Profiles in Climate: Sylvia Dee

  • 1 December 2020
Profiles in Climate: Sylvia Dee

“Everyone here is smart. Distinguish yourself by being kind.” – Emily Bernhardt, ecologist and biogeochemist

Those are words to live by for Dr. Sylvia Dee, a climate scientist funded by the NOAA Climate Program Office’s Climate Observations and Monitoring Program and head of the Climate, Water, and Energy Lab at Rice University.

Path to a Climate Career

Dee grew up in Wilmington, Delaware, surrounded by state parks, and during her childhood she traveled often to the American Southwest and her father’s home country of Ireland. She developed a love for the great outdoors through these adventures. She did not, however, consider a career in Earth sciences until she was about halfway through her undergraduate education at Princeton University. Having switched from chemical engineering to environmental engineering, she took a climate dynamics class in the geosciences department, which inspired her to apply to study climate science in graduate school.

For her PhD at the University of Southern California, Dee studied paleoclimatology, which uses “proxies,” or indirect records of climate information preserved in physical items like corals, ice cores, and tree rings, to study ancient climates. She worked with water isotopes to “build bridges between paleoclimate data and climate model output,” which makes it easier to use computer models to study ancient climates. Today, she still uses water isotopes as a study tool, since they can help improve how climate models represent things like convection and cloud cover, and provide a common language between paleoclimate proxies.

Current Research

Dee has a large, fascinating paleoclimate research portfolio. Recently, she co-authored two papers studying the “Common Era” of climate, which refers to the past two thousand years. “It’s an interesting period to study,” says Dee, “because up until the Industrial Revolution, the climate was pretty quiescent. There wasn’t a lot of external forcing on the climate system, with the exception of volcanic eruptions, and so we can study impacts of volcanic eruptions on climate with relatively little background noise. The other thing we can study effectively in the last two thousand years is natural variability in the climate system, such as the El Niño-Southern Oscillation and the North Atlantic Oscillation. Because there was very little influence on climate from humans during this period until about 1850.” Currently, she also has a paleoclimate project reconstructing temperatures in Africa over the last twenty thousand years and comparing model simulations to data we have from big African lakes to see if climate models are accurately simulating temperature change in Africa. “We’re using these climate models to simulate the future,” explains Dee, “so if they can’t get the magnitude of temperature change that we reconstruct in the past, we have to reevaluate their physics.”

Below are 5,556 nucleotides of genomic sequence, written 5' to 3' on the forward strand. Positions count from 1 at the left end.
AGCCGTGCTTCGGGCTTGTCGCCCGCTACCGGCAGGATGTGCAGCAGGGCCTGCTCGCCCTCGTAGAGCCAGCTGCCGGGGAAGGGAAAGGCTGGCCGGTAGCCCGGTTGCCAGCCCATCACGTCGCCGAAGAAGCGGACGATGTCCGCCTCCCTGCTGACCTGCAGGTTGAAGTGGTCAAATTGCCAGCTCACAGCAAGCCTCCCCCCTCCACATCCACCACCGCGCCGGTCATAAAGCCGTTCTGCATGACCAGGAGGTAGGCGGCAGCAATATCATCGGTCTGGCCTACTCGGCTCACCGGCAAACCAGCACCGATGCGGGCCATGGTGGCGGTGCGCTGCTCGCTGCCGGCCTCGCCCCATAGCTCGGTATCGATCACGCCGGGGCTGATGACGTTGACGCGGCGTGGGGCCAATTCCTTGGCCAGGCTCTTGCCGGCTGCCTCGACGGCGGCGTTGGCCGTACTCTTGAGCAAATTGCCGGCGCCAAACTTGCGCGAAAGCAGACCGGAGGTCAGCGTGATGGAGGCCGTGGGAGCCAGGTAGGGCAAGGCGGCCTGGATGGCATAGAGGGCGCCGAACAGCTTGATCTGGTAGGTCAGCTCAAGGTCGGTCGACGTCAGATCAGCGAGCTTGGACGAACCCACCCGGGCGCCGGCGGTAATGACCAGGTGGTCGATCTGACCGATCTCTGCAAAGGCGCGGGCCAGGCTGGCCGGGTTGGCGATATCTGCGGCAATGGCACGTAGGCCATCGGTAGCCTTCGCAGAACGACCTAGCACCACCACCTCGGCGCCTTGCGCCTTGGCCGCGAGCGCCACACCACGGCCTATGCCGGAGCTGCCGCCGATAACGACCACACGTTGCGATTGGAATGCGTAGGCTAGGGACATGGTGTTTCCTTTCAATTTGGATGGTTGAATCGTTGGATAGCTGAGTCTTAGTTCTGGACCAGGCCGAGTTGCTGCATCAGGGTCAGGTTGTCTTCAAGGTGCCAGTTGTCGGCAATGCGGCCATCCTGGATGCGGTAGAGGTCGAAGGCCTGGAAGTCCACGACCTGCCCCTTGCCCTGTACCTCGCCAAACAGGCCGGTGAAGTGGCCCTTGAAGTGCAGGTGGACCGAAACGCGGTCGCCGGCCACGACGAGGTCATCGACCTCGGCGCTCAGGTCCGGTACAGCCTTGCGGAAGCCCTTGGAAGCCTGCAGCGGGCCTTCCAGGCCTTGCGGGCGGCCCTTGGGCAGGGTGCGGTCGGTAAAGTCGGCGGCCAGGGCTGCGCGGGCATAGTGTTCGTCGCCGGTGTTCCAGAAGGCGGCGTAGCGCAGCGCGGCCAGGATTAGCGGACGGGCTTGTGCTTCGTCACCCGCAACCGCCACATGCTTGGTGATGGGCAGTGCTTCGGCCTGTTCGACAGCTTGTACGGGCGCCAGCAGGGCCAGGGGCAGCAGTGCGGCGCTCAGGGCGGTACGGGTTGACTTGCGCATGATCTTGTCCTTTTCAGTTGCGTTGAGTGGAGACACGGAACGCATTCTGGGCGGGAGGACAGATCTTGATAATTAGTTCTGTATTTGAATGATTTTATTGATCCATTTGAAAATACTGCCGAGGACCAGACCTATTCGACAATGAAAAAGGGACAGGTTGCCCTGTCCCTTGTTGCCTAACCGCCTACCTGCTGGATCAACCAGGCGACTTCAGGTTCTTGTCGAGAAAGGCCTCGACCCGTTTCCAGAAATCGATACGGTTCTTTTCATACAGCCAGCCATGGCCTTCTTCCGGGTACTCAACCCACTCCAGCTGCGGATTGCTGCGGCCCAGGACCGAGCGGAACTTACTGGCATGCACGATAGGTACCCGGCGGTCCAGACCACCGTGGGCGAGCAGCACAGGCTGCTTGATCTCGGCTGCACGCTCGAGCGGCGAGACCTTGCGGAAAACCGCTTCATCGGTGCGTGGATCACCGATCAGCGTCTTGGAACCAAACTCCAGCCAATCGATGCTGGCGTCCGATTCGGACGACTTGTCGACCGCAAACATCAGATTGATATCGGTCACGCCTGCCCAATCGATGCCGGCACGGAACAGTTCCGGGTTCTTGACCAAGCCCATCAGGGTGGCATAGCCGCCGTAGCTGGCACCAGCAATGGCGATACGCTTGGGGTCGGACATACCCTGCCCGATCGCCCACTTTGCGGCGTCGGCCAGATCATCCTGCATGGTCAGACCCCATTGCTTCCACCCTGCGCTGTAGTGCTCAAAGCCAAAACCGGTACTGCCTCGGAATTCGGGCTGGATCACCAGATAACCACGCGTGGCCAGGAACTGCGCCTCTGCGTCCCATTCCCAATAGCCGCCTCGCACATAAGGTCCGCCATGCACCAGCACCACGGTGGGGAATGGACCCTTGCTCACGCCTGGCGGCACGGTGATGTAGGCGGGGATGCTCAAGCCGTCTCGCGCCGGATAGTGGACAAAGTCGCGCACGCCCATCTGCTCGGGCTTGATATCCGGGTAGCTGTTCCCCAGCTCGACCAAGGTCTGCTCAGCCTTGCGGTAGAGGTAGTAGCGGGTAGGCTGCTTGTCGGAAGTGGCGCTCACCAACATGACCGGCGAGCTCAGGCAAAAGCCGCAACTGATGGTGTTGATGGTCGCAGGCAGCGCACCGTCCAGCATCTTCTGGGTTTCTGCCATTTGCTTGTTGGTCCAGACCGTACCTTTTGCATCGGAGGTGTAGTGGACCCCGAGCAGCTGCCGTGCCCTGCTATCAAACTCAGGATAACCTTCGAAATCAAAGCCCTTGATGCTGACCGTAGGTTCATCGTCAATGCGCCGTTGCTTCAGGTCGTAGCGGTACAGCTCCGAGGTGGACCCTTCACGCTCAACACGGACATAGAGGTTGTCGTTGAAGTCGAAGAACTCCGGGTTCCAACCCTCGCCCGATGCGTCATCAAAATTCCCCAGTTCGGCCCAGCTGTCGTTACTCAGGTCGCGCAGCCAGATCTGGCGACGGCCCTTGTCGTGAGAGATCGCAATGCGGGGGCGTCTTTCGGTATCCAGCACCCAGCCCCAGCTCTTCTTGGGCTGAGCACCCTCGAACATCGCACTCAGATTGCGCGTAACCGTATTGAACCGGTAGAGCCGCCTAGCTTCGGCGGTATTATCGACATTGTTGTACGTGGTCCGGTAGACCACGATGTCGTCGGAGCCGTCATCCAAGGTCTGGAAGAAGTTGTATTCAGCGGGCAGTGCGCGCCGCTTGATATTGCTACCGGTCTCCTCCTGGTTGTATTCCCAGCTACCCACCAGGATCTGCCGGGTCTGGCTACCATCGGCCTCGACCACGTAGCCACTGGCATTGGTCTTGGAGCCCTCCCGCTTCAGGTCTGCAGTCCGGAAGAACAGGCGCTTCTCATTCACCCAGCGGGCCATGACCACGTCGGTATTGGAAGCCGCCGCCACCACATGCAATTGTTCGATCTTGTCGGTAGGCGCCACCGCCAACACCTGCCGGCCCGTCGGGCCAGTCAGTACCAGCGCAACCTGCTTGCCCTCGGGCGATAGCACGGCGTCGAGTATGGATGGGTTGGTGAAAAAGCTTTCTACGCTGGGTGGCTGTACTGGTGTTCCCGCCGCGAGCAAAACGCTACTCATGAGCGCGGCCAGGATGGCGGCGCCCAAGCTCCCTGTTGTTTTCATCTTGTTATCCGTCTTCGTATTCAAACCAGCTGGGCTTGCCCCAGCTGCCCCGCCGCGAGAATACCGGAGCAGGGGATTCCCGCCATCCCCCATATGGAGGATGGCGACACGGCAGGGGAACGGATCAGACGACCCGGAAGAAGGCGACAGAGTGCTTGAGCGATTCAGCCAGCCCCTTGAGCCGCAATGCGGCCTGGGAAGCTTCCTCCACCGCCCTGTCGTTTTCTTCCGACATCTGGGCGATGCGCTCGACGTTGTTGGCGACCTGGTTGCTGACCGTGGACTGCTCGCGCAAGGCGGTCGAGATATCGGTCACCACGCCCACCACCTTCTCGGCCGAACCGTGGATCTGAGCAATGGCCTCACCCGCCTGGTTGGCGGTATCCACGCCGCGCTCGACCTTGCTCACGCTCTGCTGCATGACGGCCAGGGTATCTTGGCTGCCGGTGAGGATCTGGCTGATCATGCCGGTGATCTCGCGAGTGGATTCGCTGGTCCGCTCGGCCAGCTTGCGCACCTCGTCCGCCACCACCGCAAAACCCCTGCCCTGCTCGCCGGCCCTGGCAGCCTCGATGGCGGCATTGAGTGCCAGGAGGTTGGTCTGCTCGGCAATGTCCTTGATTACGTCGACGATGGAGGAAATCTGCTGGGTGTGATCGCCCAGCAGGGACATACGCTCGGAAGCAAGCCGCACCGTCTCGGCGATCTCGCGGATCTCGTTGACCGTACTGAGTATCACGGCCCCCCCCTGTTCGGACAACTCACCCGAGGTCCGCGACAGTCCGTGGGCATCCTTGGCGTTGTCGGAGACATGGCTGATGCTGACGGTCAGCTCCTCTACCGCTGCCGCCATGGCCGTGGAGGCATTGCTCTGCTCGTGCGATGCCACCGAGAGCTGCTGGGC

Dee explores topics beyond paleoclimate. She has a postdoc researching the risk to coral reefs in the Gulf Mexico along the U.S. coast through 2100. These reefs may not be as famous as those off Australia and in the Caribbean, but they are critical to the Gulf economy and ecosystem. “We’re trying to understand the rate at which they’re likely to experience bleaching events and the timing of that over the next century. For the Gulf of Mexico, the rise in temperature is more damaging and is happening faster than ocean acidification. So, the primary harm over the next hundred years is likely to be primarily driven by temperature changes.”